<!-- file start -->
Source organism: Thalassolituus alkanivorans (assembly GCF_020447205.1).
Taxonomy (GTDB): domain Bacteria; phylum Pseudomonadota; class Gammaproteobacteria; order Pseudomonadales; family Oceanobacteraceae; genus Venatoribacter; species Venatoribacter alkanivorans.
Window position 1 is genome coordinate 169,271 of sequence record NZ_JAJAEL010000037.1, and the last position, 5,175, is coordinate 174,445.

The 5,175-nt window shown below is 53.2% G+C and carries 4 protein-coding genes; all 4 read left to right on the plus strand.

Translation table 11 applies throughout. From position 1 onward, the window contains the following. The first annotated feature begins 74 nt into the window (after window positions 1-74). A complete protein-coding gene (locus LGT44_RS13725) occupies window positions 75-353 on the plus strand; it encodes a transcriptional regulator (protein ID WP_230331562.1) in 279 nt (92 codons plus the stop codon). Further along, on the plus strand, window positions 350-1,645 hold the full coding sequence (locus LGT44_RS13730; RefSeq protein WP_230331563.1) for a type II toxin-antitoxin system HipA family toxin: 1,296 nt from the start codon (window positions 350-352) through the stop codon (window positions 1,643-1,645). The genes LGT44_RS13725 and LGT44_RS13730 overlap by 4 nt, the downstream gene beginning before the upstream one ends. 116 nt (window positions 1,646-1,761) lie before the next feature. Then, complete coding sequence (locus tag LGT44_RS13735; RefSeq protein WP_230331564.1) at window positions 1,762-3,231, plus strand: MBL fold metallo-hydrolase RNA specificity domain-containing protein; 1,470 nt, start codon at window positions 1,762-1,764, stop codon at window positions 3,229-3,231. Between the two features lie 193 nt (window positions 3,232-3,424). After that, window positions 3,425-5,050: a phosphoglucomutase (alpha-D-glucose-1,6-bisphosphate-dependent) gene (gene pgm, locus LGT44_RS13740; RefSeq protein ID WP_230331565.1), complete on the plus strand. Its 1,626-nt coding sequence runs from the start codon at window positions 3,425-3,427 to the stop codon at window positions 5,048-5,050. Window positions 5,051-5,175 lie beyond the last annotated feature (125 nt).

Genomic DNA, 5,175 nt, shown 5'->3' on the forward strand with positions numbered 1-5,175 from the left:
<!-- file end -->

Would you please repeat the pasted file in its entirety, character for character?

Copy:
Source organism: Thalassolituus alkanivorans (assembly GCF_020447205.1).
Taxonomy (GTDB): domain Bacteria; phylum Pseudomonadota; class Gammaproteobacteria; order Pseudomonadales; family Oceanobacteraceae; genus Venatoribacter; species Venatoribacter alkanivorans.
Window position 1 is genome coordinate 169,271 of sequence record NZ_JAJAEL010000037.1, and the last position, 5,175, is coordinate 174,445.

The 5,175-nt window shown below is 53.2% G+C and carries 4 protein-coding genes; all 4 read left to right on the plus strand.

Translation table 11 applies throughout. From position 1 onward, the window contains the following. The first annotated feature begins 74 nt into the window (after window positions 1-74). A complete protein-coding gene (locus LGT44_RS13725) occupies window positions 75-353 on the plus strand; it encodes a transcriptional regulator (protein ID WP_230331562.1) in 279 nt (92 codons plus the stop codon). Further along, on the plus strand, window positions 350-1,645 hold the full coding sequence (locus LGT44_RS13730; RefSeq protein WP_230331563.1) for a type II toxin-antitoxin system HipA family toxin: 1,296 nt from the start codon (window positions 350-352) through the stop codon (window positions 1,643-1,645). The genes LGT44_RS13725 and LGT44_RS13730 overlap by 4 nt, the downstream gene beginning before the upstream one ends. 116 nt (window positions 1,646-1,761) lie before the next feature. Then, complete coding sequence (locus tag LGT44_RS13735; RefSeq protein WP_230331564.1) at window positions 1,762-3,231, plus strand: MBL fold metallo-hydrolase RNA specificity domain-containing protein; 1,470 nt, start codon at window positions 1,762-1,764, stop codon at window positions 3,229-3,231. Between the two features lie 193 nt (window positions 3,232-3,424). After that, window positions 3,425-5,050: a phosphoglucomutase (alpha-D-glucose-1,6-bisphosphate-dependent) gene (gene pgm, locus LGT44_RS13740; RefSeq protein ID WP_230331565.1), complete on the plus strand. Its 1,626-nt coding sequence runs from the start codon at window positions 3,425-3,427 to the stop codon at window positions 5,048-5,050. Window positions 5,051-5,175 lie beyond the last annotated feature (125 nt).

Genomic DNA, 5,175 nt, shown 5'->3' on the forward strand with positions numbered 1-5,175 from the left: